The Federal Head, Part 1

Creation of Adam2
But you will receive power when the Holy Spirit comes on you; and you will be my witnesses in Jerusalem, and in all Judea and Samaria, and to the ends of the earth. (Acts 1:8 NIV)

To accurately interpret Bible prophecy, it is essential we understand the “Federal Head” principle. This is how it works: Speaking to his chosen servant(s), the Lord calls them to initiate an action that will continue through the generations and only completed by their offspring. It makes sense that we see this principle often in Genesis, the book of beginnings.

Noah and family obeyed the Lord and were saved from the global deluge. We have all come from this righteous man and his wife. After the waters subsided, the Lord made a covenant with his Federal Head. “Then God blessed Noah and his sons, saying to them, “Be fruitful and increase in number and fill the earth.” (Genesis 9:1 NIV)

Noah’s sons and their wives would initiate having lots of babies, but they could not complete the assignment. Not until the end of the next age, the Millennium, will Noah’s family cover the earth.

No one in the Old Testament exemplifies the Federal Head more than Abram. Because this servant believed God, he became known as “the Father of our Faith”. To him, the Lord promised: “I will make you into a great nation and I will bless you; I will make your name great and you will be a blessing. I will bless those who bless you, and whoever curses you I will curse; and all peoples on earth will be blessed through you.” (Genesis 12:2-3 NIV)

Becoming a great nation implies generations of fruitful, happy and prosperous sons and daughters. In Abram’s case, this meant they would number like the stars (Gen. 15:5). (See also Genesis 17:3-8). Whoever blesses the Jews, for instance, will themselves be divinely blessed.

Other Old Testament models of the Federal Head are Jacob’s sons (Exodus 3:8), Job (Job 5:25), David (2 Samuel 7:16) and Phinehas (Numbers 25:10-13). Each of God’s promises has prophetic significance. Each has yet to be fulfilled.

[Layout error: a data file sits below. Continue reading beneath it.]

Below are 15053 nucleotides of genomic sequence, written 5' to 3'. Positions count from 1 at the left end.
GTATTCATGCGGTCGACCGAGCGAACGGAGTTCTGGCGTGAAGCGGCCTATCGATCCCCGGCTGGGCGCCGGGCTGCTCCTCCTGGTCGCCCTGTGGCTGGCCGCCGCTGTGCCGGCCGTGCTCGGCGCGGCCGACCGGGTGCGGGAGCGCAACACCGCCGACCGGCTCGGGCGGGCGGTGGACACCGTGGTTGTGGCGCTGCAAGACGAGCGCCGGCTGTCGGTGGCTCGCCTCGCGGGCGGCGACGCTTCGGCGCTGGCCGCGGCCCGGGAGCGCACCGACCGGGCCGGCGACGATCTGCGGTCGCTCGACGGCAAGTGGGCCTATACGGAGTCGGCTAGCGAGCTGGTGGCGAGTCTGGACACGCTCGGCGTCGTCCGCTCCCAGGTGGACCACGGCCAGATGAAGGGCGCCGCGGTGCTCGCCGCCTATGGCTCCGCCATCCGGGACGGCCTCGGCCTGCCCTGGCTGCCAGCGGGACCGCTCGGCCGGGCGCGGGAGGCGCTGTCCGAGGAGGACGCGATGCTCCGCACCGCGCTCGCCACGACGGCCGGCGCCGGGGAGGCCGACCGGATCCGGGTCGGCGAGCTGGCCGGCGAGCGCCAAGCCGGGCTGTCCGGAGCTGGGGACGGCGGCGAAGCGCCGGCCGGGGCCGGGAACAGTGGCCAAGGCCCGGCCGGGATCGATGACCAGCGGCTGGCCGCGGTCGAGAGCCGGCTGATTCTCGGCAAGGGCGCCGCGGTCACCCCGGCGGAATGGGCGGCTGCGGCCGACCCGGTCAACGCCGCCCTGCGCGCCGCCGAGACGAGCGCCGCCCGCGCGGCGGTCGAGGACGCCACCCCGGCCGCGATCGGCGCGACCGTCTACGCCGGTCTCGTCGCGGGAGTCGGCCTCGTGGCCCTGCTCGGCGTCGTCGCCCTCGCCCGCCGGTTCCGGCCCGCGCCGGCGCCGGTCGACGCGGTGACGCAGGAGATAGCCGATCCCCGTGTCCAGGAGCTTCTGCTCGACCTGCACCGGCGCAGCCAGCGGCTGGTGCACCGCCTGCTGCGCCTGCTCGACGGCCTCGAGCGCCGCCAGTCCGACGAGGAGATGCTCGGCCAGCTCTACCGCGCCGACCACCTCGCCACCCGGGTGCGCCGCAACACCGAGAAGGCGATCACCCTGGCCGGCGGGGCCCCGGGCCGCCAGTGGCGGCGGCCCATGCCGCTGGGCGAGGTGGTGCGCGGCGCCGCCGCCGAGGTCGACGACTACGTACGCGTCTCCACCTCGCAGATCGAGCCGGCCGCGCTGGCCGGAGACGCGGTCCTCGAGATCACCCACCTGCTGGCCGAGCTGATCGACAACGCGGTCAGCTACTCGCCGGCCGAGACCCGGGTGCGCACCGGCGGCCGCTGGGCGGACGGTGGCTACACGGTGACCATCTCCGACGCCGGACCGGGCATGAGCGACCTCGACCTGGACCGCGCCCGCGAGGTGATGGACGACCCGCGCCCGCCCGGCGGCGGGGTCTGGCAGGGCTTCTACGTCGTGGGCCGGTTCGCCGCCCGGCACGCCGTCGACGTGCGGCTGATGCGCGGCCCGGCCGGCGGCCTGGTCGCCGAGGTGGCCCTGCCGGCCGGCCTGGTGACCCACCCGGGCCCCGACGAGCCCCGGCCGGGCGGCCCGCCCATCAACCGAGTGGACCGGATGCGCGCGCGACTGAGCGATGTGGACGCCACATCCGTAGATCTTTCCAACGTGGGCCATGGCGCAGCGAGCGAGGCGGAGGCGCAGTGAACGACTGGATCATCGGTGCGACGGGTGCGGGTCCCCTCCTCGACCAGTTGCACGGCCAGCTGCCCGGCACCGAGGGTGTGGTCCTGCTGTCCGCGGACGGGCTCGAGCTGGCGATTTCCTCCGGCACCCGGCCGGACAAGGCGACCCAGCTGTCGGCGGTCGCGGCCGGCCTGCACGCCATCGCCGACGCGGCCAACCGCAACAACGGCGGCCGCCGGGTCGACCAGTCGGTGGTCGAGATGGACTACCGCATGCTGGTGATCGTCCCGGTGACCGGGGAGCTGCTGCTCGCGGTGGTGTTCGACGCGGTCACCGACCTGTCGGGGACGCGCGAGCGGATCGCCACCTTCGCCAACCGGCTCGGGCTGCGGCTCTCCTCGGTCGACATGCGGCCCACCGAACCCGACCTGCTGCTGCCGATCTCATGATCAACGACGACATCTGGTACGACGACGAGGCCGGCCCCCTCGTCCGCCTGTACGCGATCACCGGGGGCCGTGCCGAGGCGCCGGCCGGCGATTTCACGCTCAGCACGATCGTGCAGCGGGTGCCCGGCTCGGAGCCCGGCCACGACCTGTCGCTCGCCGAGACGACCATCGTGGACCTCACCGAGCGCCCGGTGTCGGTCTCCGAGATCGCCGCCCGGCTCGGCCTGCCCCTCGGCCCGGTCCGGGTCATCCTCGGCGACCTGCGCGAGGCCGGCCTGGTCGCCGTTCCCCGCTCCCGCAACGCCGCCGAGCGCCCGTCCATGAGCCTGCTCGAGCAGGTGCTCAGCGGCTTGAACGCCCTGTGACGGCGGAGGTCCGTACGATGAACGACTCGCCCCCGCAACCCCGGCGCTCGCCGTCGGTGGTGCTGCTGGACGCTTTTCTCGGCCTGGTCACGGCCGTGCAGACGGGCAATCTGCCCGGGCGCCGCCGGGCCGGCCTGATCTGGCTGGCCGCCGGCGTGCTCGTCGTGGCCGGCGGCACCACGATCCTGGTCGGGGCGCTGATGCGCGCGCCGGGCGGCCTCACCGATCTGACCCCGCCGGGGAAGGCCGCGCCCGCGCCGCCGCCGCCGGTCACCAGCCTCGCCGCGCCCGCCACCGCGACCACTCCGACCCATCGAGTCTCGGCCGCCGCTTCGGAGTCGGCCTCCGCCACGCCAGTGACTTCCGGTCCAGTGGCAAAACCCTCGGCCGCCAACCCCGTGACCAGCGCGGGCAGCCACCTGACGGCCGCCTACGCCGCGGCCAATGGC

Next, we will find the Federal Head in the New Testament, then, I believe, draw some interesting conclusions.

One Reply to “The Federal Head, Part 1”

  1. Very good post. I am excited that you included Phinehas as a federal head because through Zadok that faithful priesthood continued and it is the descendants of Zadok who will be high priests in the Millennium.

    Saul is a great example of a federal head who failed. His refusal to kill king Agag of the Amalekites (1 Samuel 15) caused God to remove the kingly reign from the tribe of Benjamin. Furthermore, over 500 years later, during the Persian Empire, Haman rose to power (Esther 3). He hated the Jewish people because he was an Agagite and it was in his DNA.

    God’s provision to deliver Israel from Haman was to raise up Mordecai to save king Ahasuerus’ life and to place his cousin Esther (Hadassah) as queen. Esther 2:5-6 gives a small geneollogy for Mordecai, which is very important. His great grandfather was named Kish. Kish was the name of King Saul’s father, and it meant that not only did Mordecai and Esther come from the tribe of Benjamin, they were most likely in the same clan/family line as Saul.

    God used two of Saul’s descendants to correct an error that the disobedient king made. The ramifications were that the Amalekite bloodline warred against the Jewish people for over 500 years. When a federal head fails, there are consequences that can last many generations.

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